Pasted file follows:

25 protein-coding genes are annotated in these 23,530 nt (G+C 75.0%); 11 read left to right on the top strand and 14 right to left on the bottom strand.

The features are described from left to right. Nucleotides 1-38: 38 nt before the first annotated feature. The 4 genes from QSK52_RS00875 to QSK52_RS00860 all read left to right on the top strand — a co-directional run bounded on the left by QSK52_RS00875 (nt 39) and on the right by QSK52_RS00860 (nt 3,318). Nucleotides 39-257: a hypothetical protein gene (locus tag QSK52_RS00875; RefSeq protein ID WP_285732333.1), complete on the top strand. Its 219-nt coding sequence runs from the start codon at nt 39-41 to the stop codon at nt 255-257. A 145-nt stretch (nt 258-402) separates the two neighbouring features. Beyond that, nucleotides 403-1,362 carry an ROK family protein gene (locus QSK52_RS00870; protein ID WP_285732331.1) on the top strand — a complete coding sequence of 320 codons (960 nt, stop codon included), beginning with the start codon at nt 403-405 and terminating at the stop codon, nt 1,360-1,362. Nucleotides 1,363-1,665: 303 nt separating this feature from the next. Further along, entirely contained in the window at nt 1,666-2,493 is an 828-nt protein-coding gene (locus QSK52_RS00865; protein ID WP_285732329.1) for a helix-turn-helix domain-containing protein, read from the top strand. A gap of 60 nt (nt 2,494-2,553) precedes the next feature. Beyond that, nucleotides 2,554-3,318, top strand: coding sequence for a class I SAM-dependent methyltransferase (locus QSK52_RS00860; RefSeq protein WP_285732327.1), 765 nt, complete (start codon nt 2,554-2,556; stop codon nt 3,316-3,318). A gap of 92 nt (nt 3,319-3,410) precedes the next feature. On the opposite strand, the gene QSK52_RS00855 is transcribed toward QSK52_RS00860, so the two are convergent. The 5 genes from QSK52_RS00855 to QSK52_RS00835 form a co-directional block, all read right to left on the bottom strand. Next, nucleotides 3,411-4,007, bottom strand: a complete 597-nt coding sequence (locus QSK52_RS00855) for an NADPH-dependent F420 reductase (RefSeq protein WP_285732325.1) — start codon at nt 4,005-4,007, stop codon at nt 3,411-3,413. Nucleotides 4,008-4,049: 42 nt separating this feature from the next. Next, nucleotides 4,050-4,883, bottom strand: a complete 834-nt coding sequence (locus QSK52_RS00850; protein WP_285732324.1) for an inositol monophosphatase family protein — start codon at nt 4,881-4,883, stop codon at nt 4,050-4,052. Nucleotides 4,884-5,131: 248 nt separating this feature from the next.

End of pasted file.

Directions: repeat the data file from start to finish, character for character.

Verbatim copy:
25 protein-coding genes are annotated in these 23,530 nt (G+C 75.0%); 11 read left to right on the top strand and 14 right to left on the bottom strand.

The features are described from left to right. Nucleotides 1-38: 38 nt before the first annotated feature. The 4 genes from QSK52_RS00875 to QSK52_RS00860 all read left to right on the top strand — a co-directional run bounded on the left by QSK52_RS00875 (nt 39) and on the right by QSK52_RS00860 (nt 3,318). Nucleotides 39-257: a hypothetical protein gene (locus tag QSK52_RS00875; RefSeq protein ID WP_285732333.1), complete on the top strand. Its 219-nt coding sequence runs from the start codon at nt 39-41 to the stop codon at nt 255-257. A 145-nt stretch (nt 258-402) separates the two neighbouring features. Beyond that, nucleotides 403-1,362 carry an ROK family protein gene (locus QSK52_RS00870; protein ID WP_285732331.1) on the top strand — a complete coding sequence of 320 codons (960 nt, stop codon included), beginning with the start codon at nt 403-405 and terminating at the stop codon, nt 1,360-1,362. Nucleotides 1,363-1,665: 303 nt separating this feature from the next. Further along, entirely contained in the window at nt 1,666-2,493 is an 828-nt protein-coding gene (locus QSK52_RS00865; protein ID WP_285732329.1) for a helix-turn-helix domain-containing protein, read from the top strand. A gap of 60 nt (nt 2,494-2,553) precedes the next feature. Beyond that, nucleotides 2,554-3,318, top strand: coding sequence for a class I SAM-dependent methyltransferase (locus QSK52_RS00860; RefSeq protein WP_285732327.1), 765 nt, complete (start codon nt 2,554-2,556; stop codon nt 3,316-3,318). A gap of 92 nt (nt 3,319-3,410) precedes the next feature. On the opposite strand, the gene QSK52_RS00855 is transcribed toward QSK52_RS00860, so the two are convergent. The 5 genes from QSK52_RS00855 to QSK52_RS00835 form a co-directional block, all read right to left on the bottom strand. Next, nucleotides 3,411-4,007, bottom strand: a complete 597-nt coding sequence (locus QSK52_RS00855) for an NADPH-dependent F420 reductase (RefSeq protein WP_285732325.1) — start codon at nt 4,005-4,007, stop codon at nt 3,411-3,413. Nucleotides 4,008-4,049: 42 nt separating this feature from the next. Next, nucleotides 4,050-4,883, bottom strand: a complete 834-nt coding sequence (locus QSK52_RS00850; protein WP_285732324.1) for an inositol monophosphatase family protein — start codon at nt 4,881-4,883, stop codon at nt 4,050-4,052. Nucleotides 4,884-5,131: 248 nt separating this feature from the next.